Empathy

empathy2Three short verses that paint quite a picture.  “There was a rich man who dressed in purple garments and fine linen and dined sumptuously each day. And lying at his door was a poor man named Lazarus, covered with sores, who would gladly have eaten his fill of the scraps that fell from the rich man’s table. Dogs even used to come and lick his sores.”  Three short verses that have been captured in artwork across the ages. Three short verses have enough vividness to conjure an image in our own mind’s eye.  Can you conjure the image for yourself? “There was a rich man who dressed in purple garments and fine linen and dined sumptuously each day. And lying at his door was a poor man named Lazarus, covered with sores, who would gladly have eaten his fill of the scraps that fell from the rich man’s table. Dogs even used to come and lick his sores.”  What part of the imagery draws your mind’s eye? Is it the rich man?  Does he look smug? Happy? Oblivious?  Unaware? Occupied with more weighty matters?

Do you focus on the poor man?  Just how poor did you make him? Is he clothed? Are the clothes tattered? To the edge of nakedness? How have you posed  him “laying at his door”? What expression is carried on his face? Is he desperate? Lonely? Resolute? Distraught?  Hopeful? Resigned to fate?

Are there others in your mind’s portrait? A person passing by who is working to avoid eye contact? Someone too preoccupied with the next task of the day to notice? Another whose face expresses shock, disgust, or uneasiness? Perhaps someone coming to the poor man’s aid? Can you paint yourself into the portrait? Where would you be? What expression would you wear?

The ability of someone to go from spectator of art to move into the painting to begin to feel, imagine, connect, understand, envision, or identify with the scene… there is a person who has empathy.

Empathy is that ability to imagine oneself in another’s place, to connect with or understand the other’s feelings, desires, ideas, and actions. The empathic (or empathetic) actor or singer is one who genuinely feels the part he or she is performing. The empathic person is the one who can be drawn into the depth of the life of another.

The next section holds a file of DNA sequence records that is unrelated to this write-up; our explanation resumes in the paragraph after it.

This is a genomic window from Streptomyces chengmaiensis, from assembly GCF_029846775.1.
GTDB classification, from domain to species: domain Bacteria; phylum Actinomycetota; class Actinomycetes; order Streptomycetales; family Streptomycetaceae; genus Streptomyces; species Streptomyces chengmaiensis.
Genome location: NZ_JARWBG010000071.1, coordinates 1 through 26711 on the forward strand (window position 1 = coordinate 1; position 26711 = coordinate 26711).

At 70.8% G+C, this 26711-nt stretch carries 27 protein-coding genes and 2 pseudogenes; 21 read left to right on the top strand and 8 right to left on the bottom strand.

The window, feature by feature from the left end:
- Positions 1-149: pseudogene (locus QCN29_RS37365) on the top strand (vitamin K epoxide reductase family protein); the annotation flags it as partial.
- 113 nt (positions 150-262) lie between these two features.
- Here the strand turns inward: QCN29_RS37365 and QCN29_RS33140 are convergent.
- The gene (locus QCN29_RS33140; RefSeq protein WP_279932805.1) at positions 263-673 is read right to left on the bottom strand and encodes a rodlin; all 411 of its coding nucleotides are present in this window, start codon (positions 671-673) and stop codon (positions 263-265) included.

Many have said that the rich man’s sin that condemns him to his fiery fate is that he never even notices the poor man.  Perhaps, …although he does seem to know Lazarus’ name when it suits his purpose. I would suggest the sin writ large is that the rich man lacks empathy.

It is this lack of empathy which makes him blind and deaf to the presence of Lazarus, unaware of the dignity that God gave Lazarus. Makes him blind and deaf to the words of the prophet Amos and all the prophets who proclaim the measure of anyone of us, the measure of all of us is the manner in which we treat the widow, the orphan, the poor, the alien, and the stranger among us. It is the lack of empathy which is the disease affecting the rich man’s heart, that condemns him to his fiery fate.

Is it the disease we each carry in our own hearts? Is it the disease which keeps us deaf and blind to those around us in everyday life.  Is it that which keeps us spectator? Spectator when there are people whose life calls out to us, for us to enter into their life, if but for a moment, for a touch, a smile, a word, being the presence of Christ in that single moment. To be empathic is to be a conduit of the love of God into the world, to be for one moment the light of Christ in the world.

The Cleveland Clinic has a wonderful video on Youtube about empathy. If I could show it in place of this homily I surely would. There is no spoken word.  There are simply single moments of people at the hospital – moments that call us to be aware, to connect – even if only silently in prayer.

  • The man entering the hospital dreading his appointment… fearing he has waited too long
  • Another, his wife’s surgery was successful… and he is going home to rest
  • He just discovered he is going to be dad
  • A women sitting with an IV drip, a thousand mile stare…. On day 29 waiting for a new heart
  • A couple in the cafeteria, their son on life support
  • He just heard the news that his tumor is benign
  • A woman too shocked to understand her treatment options
  • A mom and daughter heading down the hall…. She is going to see her dad for the last time
  • Cancer free for seven years
  • Waiting for a consult. … they saw “something” on her mammogram
  • Going home from surgery … pain free for the first time in years

These are single moments of life during a day in a hospital. It could have been your home, your place of work, play or any single moment of life during your day. Moments that call us to connect – even if only silently in prayer; to connect in the home, the workplace, high school, at a friend’s house, on a date, texting on your cell phone, video chatting, posting on your social network – everywhere you encounter people.

We are busy.  We are on a schedule. Time is limited. Our patience is stretched. We are preoccupied. God calls us to be none of those things.  We are called to love God and our neighbor. We are called to the empathic life in grace. To be mindful of people whose life calls out to us, to enter into their life, if but for a moment, for a touch, a smile, a tear, a word, being the presence of Christ in that single moment.

This is the start of how we love God and our neighbors as our self.

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